James Matthew Wilson brings a depth of philosophical understanding to his reading of Catherine Chandler’s poetry. Rarely does a poet find so insightful a reader, but then, Chandler is that rare poet who deserves such a reader.
Rod Dreher has written the most enthusiastic review I’ve ever read for the latest issue of The American Conservative. Dreher says of James Wilson’s new book, The Vision of the Soul: Truth, Beauty, and Goodness in the Western Tradition, “This book is not only true and good, but also beautiful. I know that I will be reading it, and re-reading it, for the rest of my life.” It doesn’t come as a shock to me to hear my friend’s work spoken of so highly. I wrote a rather enthusiastic review of his last book.
My review of James Matthew Wilson’s The Fortunes of Poetry in an Age of Unmaking can now be read online at the Newington-Cropsey Cultural Studies Center website.
8:30 M Breakfast with the Poets: Four Powow River Poets with new books, Bill Coyle, David Davis, Nancy Bailey Miller, and Anton Yakovlev, along with special guest, David Berman.
10 AM Deft with a Dagger: A. M. Juster & Alexandra Oliver. You’ll die laughing.
11 AM The Play of Thought: Deborah Warren & Dan Brown. “Wit” has meant different things at different times. My favorite definition is from the 17th century: “Natural Wit consisteth in two things: Celerity in Imagining (that is, swift succession of one thought to another), and steddy direction to some approved end.” Here are two of our wittiest contemporaries.
1 PM Imagination Without Pretense: Kevin Carey & Midge Goldberg. William Wordsworth would have loved these two poets, who write about “incidents and situations from common life” in “language really used by men [and women].” That’s probably what makes them both favorites of Garrision Keillor as well.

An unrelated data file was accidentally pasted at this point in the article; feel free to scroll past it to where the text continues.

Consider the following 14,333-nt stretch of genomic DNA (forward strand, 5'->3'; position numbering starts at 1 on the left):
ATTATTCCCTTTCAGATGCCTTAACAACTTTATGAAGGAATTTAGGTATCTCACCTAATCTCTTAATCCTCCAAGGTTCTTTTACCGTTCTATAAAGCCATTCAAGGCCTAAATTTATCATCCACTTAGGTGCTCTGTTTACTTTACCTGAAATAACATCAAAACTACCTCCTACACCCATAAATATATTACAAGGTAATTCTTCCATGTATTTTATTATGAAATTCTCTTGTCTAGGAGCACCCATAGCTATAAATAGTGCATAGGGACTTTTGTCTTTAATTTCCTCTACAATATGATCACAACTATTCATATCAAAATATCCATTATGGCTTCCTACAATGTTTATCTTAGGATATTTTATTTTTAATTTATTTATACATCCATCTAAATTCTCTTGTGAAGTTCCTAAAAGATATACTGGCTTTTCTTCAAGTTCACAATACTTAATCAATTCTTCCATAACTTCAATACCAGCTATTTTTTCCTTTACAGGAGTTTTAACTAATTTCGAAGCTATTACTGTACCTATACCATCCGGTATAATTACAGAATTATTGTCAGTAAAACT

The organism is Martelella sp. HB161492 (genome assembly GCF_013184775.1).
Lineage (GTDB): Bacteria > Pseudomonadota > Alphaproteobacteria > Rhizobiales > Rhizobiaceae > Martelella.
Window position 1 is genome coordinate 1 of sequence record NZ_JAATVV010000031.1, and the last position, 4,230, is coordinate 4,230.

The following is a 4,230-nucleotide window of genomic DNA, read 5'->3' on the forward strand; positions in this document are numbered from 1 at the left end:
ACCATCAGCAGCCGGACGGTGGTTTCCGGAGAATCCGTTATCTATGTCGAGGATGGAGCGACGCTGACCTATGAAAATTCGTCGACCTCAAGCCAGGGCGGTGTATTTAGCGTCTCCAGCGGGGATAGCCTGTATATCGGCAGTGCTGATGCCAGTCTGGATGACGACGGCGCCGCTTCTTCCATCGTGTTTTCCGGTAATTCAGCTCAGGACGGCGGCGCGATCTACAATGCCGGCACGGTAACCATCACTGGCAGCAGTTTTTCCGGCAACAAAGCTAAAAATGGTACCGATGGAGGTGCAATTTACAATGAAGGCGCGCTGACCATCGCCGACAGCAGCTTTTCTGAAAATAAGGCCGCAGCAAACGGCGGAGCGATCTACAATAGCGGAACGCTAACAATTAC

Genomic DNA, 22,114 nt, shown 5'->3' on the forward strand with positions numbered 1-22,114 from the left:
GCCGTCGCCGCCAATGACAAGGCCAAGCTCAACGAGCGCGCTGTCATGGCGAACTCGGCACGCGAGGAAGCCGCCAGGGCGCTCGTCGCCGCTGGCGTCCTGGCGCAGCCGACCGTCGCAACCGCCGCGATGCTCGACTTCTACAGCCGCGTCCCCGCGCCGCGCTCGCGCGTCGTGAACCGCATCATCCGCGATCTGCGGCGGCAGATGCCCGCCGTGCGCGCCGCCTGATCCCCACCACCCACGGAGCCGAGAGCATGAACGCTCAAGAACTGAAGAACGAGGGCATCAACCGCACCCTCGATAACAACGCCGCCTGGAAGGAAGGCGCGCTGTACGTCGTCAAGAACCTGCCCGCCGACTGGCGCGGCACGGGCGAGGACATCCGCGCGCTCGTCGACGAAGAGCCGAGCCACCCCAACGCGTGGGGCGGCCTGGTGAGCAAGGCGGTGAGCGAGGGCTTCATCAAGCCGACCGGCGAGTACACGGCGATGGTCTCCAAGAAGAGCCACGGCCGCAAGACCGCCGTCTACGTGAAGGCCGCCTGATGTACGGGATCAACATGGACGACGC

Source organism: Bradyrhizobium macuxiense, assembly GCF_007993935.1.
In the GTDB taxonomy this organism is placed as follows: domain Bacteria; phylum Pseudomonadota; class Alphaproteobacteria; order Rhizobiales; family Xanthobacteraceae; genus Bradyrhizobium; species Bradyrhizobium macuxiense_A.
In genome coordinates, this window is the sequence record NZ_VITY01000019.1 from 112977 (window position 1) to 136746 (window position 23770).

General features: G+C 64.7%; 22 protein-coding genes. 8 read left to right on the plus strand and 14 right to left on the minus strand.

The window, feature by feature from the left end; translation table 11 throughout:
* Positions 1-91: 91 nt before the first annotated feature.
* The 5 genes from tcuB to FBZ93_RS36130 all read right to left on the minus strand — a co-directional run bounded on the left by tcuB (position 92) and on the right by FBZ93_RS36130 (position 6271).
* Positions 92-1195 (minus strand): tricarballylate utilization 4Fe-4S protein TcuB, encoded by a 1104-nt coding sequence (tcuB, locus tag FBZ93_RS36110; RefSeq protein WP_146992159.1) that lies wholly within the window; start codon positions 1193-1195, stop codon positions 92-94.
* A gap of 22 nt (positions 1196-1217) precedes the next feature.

2 PM Licensed by the Muse: James Matthew Wilson & Catherine Chandler. In a time when many poets declare themselves “liberated” not only from meter and rhyme but even from punctuation and the rules of grammar, these two poets have devoted themselves to the study and practice of Engish verse technique, tapping into a creative wellspring over 700 years old. Theirs is truly “roots” music!
3 PM Master Craftsmen: Robert Shaw & Robert Mezey. Robert Mezey has been accused of “an unyielding poetic integrity;” Robert Shaw would plead guilty of the same offense. That may explain why these two excellent poets have stayed out of the spotlight despite lifetimes of high literary achievement. Like skilled burglars, their focus is not on getting attention but on getting the job done.
It’s not often that you’ll hear a poet say of himself, “I count myself as a mediocre poet,” as James Matthew Wilson does in this wonderful essay about the joy of writing in traditional forms. That joy comes from the sense of participation in a project too big to be completed in one lifetime. I can’t help chiming in with a line from my own poem, “Elegy for Everyone”: “The things that matter always take forever.” Here’s a link to Wilson’s essay.